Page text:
News of Lockridge's arrest rocked the company, which has 25 employees. It listed annual revenue of $12 million with Dun & Bradstreet Corp., the New-York based business information service.

Jeff Newton, ERB general manager, said he arrived at work Friday morning to discover his boss being taken away by police. Investigators had waited for Lockridge to arrive, then arrested him quietly, Becerra said.

"I don't have the faintest idea what's going on," Newton said. "Richard has always been the owner as far as I knew. I have never been aware that Kim Martello was an owner. . . . "

Martello, he said, worked as a consultant to ERB and also did her own commodities-brokering work out of the office for a variety of outside clients. According to business associates and documents provided to The Times, she worked with Japanese investors and claimed access to tens of millions of dollars in credit from overseas investors.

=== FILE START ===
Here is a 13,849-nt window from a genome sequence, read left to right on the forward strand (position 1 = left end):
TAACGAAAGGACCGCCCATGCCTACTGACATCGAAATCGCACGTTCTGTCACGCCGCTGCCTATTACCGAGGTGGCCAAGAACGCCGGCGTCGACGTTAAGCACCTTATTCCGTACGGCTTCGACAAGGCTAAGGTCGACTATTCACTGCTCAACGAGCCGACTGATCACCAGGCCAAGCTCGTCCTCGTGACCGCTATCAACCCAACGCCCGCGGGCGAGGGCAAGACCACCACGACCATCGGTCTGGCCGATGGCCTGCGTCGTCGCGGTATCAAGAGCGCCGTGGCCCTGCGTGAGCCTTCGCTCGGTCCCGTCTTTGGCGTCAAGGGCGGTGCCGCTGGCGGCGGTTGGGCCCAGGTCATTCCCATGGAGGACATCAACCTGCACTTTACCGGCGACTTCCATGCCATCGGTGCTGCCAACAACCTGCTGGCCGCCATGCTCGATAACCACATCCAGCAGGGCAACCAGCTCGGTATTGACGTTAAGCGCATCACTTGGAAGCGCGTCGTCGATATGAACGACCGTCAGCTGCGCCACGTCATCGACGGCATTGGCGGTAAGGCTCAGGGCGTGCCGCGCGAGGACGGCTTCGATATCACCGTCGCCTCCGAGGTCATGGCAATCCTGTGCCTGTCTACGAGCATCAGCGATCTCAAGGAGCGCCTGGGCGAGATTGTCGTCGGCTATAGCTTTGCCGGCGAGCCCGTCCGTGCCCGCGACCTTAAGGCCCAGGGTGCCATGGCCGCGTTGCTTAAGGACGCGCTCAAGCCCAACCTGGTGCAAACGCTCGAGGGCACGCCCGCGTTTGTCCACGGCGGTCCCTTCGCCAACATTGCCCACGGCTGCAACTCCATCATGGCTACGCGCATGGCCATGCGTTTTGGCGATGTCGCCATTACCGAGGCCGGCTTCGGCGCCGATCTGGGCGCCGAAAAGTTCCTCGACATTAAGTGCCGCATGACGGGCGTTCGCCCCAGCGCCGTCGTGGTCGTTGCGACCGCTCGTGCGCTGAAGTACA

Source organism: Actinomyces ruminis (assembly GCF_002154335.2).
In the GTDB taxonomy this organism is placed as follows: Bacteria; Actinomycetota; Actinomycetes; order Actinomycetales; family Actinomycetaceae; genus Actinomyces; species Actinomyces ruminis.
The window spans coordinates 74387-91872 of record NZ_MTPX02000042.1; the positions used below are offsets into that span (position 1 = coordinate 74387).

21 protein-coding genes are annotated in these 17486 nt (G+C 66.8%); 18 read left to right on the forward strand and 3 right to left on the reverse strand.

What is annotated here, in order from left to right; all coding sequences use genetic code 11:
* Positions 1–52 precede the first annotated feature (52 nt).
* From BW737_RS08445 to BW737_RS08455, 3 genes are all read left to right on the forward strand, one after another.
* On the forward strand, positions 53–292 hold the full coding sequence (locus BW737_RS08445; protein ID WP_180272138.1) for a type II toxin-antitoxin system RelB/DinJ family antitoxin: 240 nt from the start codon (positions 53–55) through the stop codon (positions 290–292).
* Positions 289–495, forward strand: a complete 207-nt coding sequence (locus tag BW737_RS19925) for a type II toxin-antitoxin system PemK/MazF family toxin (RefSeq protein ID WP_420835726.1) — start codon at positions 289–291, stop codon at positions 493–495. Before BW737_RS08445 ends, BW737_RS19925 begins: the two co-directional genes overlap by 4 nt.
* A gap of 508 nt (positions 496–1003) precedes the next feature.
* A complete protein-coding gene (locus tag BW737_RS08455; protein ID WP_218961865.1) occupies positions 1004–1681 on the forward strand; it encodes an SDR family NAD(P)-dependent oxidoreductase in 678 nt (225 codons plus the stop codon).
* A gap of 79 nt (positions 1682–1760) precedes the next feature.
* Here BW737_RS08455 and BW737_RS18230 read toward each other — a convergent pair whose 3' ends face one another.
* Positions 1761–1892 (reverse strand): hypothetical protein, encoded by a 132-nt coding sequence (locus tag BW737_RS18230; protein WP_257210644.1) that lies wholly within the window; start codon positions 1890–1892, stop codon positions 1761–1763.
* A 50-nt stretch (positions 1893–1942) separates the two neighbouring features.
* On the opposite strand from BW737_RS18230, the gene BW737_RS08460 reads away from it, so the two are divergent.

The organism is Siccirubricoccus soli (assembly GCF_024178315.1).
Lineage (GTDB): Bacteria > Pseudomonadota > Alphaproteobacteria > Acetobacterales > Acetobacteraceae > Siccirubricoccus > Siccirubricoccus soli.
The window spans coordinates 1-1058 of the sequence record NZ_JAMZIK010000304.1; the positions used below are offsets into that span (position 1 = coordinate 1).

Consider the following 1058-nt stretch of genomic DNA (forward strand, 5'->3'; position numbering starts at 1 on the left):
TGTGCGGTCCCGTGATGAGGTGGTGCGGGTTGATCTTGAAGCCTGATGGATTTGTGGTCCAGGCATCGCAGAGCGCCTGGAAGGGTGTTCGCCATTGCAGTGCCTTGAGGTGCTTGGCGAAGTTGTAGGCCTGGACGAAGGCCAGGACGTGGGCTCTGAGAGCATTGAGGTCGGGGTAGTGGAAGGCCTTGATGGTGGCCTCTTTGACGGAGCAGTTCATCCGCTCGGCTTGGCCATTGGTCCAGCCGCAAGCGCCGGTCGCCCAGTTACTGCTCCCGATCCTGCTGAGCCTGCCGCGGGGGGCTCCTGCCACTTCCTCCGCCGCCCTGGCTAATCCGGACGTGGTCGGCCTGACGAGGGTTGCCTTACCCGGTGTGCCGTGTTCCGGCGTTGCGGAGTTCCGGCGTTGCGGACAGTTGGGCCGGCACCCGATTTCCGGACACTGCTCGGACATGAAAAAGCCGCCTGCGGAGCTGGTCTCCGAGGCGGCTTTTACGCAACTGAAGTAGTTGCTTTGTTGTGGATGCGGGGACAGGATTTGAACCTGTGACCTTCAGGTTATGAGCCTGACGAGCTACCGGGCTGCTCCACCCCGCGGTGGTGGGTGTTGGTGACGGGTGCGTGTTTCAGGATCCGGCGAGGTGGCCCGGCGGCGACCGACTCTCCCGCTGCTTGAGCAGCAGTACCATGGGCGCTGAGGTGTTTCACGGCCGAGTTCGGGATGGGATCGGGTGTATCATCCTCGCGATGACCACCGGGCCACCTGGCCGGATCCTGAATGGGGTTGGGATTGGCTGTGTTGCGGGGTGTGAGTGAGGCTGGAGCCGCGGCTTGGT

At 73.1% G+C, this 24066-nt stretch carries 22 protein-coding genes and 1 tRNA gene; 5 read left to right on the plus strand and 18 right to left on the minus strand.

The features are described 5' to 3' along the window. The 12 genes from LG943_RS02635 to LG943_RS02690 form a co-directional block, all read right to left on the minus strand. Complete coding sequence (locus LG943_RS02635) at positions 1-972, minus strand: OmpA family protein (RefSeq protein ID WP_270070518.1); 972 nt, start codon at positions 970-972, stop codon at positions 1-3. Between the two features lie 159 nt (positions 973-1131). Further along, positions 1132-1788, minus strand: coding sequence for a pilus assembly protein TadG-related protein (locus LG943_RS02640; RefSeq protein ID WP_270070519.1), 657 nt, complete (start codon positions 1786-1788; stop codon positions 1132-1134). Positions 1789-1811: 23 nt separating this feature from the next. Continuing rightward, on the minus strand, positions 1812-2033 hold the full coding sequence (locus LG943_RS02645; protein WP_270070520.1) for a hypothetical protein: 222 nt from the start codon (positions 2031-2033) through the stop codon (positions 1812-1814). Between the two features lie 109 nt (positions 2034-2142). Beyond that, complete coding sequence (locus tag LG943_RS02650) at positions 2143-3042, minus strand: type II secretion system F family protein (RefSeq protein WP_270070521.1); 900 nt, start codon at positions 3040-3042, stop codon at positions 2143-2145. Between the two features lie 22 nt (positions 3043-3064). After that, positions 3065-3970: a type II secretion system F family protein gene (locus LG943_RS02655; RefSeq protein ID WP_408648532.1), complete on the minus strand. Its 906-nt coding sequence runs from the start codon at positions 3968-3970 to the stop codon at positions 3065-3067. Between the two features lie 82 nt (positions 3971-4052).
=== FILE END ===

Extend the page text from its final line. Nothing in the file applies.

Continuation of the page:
"Nobody understood just what she was involved with," Newton said of the office staff. "She was involved with millions of things, everything under the sun."

Robert Ludovise, a Laguna Niguel businessman who organizes educational programs for doctors, formed a company called Intertrade with Martello and another investor in late 1989 to stimulate trade with Eastern Europe, but their plans fell through about a year later.

Ludovise said he remembers Martello's saying that she had worked as a tour guide at the Wild Animal Park in San Diego, where her family is from, and that she so impressed a group of Japanese tourists at the park that they hired her to help run a new restaurant in the area.

Her business interests broadened from there, Ludovise said.

"She was just an incredible person, always looking for business opportunities," Ludovise said.

Becerra said that most who knew her also described Martello as a hard-driving businesswoman with myriad investments and professional interests.

Martello lived with her boyfriend, Chris Hirtler, a tennis instructor, in a modest community in Fountain Valley.

"I can't talk about it," Hirtler said. "I don't want to risk messing up the case, and I want him to be punished as much as he possibly could."